By Greg Morin
It is curious that “the roads” falls among the top justifications for the existence of government. Setting aside the laughably false choice implicit in this sentiment (i.e. that roads could not exist absent government) we are left to ponder how one of the most poorly run government services is supposed to bolster, rather than weaken, the case for government. Poorly run? How so? Allow me to elaborate. Crumbling infrastructure. Traffic congestion. Traffic delays. Roads littered daily with accidents, injuries and deaths that on an annual scale reach into the millions of accidents and tens of thousands of deaths. (http://goo.gl/ganMLb) What’s that? Unfair assessment you say? It’s the drivers causing the accidents and greedy selfish taxpayers not wanting to pay more in taxes to build more roads. Perhaps. But consider this: Imagine that a big evil corporation owned all the roads. Would there not be an outcry over these statistics? Would there not be an outcry over high prices for a poor product? Would people not say the company is more interested in profit than in making roadways safer? However, and here is the key difference in this counterfactual scenario, were a private company the owner of the roads the public would have at least one remedy not available today. The lawsuit. Private road owners, in contrast to “public” owners, are liable for events occurring on their private property. The injured could sue the road owners for providing an unsafe product. However, such suits would be few and far between. Road owners would see that problem a mile away. They would proactively invest in safety measures to ensure no one dies on their roads. There is a reason after all that air travel is statistically safer than road travel: an airline that had the same fatality rate per mile would have been sued out of existence long ago (or simply gone bankrupt as everyone stopped flying them in droves).
But such a recourse does not exist today. Those in government are immune from liability for their actions. When poor decisions are made, nobody is held accountable. Due to the revolving door structure of political office, decisions are made that maximize short-term benefits at the expense of long-term goals. This mode of operation tends to get one reelected. People naturally prefer those who promise stuff now vs later. The system can’t be “fixed” because the inherent feedback in the system drives it to always select for short-term minded stewards.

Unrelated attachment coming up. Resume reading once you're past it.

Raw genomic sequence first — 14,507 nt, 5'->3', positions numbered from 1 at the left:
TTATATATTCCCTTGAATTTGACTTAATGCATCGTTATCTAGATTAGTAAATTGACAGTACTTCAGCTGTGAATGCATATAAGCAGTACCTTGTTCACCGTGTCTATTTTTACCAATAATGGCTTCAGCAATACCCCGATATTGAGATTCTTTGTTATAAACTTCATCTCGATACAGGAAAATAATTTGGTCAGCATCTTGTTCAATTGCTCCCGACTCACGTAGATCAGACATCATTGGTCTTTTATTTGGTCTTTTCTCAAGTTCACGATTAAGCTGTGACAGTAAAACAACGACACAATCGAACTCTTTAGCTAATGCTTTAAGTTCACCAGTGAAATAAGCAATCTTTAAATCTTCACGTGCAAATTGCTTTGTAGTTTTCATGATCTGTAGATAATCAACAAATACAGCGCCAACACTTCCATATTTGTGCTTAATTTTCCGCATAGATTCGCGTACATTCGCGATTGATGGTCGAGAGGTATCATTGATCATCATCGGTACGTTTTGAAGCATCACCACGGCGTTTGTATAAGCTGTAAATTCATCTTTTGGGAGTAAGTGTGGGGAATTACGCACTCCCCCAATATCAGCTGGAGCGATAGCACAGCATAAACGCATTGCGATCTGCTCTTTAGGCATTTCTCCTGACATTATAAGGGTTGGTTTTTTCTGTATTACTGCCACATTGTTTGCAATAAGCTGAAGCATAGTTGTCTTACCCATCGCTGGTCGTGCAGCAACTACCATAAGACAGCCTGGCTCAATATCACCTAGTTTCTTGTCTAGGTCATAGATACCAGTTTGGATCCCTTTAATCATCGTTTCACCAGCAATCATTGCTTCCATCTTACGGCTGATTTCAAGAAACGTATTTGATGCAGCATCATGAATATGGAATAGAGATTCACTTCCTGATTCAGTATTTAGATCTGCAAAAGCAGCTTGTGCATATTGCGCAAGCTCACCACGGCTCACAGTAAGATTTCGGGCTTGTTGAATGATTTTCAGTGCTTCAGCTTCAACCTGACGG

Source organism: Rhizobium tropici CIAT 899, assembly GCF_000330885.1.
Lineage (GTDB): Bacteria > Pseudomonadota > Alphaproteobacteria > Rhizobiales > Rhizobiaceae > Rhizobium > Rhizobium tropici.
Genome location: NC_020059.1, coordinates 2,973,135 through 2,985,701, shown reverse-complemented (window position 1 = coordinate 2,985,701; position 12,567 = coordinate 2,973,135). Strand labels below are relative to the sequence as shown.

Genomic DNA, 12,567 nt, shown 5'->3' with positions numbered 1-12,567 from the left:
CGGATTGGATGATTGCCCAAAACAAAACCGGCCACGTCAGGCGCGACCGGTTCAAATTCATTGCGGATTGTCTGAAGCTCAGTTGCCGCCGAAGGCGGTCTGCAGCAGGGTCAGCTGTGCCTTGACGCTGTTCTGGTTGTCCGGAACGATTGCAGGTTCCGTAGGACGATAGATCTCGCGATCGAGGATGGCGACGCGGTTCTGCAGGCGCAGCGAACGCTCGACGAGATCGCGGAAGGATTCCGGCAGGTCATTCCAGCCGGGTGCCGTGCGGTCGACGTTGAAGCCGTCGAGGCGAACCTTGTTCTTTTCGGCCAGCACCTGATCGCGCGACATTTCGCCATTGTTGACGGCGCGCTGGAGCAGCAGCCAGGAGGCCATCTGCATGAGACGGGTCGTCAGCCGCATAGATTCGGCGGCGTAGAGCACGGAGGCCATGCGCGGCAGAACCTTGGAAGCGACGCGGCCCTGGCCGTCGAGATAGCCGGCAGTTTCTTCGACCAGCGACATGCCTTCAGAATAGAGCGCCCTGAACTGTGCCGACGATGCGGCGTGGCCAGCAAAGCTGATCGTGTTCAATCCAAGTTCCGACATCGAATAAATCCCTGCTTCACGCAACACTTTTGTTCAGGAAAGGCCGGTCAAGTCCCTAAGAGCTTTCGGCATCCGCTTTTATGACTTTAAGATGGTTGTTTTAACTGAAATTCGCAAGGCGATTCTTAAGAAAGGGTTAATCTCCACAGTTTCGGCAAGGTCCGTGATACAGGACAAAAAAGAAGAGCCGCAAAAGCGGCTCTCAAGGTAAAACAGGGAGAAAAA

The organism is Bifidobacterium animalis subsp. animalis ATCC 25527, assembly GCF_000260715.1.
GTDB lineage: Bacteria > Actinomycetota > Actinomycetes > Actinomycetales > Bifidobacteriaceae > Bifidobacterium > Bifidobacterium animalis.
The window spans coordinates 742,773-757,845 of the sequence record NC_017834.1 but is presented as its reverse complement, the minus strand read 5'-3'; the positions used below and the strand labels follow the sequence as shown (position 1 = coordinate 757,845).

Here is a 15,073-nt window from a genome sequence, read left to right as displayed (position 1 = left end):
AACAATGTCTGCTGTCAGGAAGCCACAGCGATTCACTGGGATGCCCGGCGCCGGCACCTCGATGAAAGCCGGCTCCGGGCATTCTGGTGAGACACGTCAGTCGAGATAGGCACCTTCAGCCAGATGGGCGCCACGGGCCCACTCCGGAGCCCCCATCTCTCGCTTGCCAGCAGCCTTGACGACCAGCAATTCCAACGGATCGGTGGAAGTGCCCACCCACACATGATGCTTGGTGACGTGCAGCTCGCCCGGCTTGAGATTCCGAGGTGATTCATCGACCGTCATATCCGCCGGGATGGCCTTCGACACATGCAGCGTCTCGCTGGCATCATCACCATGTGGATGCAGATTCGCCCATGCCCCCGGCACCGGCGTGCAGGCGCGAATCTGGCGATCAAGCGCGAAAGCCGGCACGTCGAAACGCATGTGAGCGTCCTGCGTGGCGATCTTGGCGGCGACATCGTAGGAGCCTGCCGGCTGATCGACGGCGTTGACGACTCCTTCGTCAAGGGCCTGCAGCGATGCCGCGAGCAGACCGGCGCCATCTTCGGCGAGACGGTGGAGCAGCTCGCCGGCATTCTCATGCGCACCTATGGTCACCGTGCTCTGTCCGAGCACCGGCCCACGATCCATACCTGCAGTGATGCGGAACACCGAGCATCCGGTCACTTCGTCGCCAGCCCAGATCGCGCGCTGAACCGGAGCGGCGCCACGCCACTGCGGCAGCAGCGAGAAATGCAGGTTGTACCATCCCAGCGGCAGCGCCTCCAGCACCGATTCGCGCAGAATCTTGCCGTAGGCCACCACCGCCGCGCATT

Would private roads operate any better? Given any particular owner there is no way to predict. Whether private or public, those in charge are just people. People are imperfect. However, in a private system there is a feedback mechanism that keeps the good and removes the bad. That mechanism is driven by competition and liability. An owner that keeps his roads safe, fast, and efficient is providing what the consumer wants. He stays in business. The owner that does the opposite goes out of business. Competition is the linchpin of free market regulation. It drives us to do better than the other guy. It drives us to provide a better and safer product in order to avoid the losses of liability. In short, competition is how we keep each other “in line” – no Big Brother needed.
Now armed with that knowledge, ask yourself, where is the competition in government? Voting? Please – that’s tantamount to rearranging the deck chairs on the Titanic. If AT&T were providing poor service, would you rather (a) vote concerning changing whatever policy displeases you but not be allowed to stop buying AT&T’s product if the vote does not go your way or (b) switch providers. Voting with your wallet is far more democratic than voting in the ballot box.
One might argue that roads are a natural monopoly, that there would be no competitor to switch to. This is superficially plausible, however it falls into the trap of assuming a private system must be exactly like the public system, just with a different owner. That would not be the case, the result of which would be opportunities for competition heretofore not yet envisioned (who knows, maybe we’d have our flying cars by now if the road system were private!). So, when you hear “but who will build the roads?” remember: a question is not an argument. One’s lack of imagination is not proof of anything.
Greg Morin is a member of the Libertarian party and CEO of Seachem Laboratories located in Madison. Constructive comments are welcomed to this paper or at gregmorin.com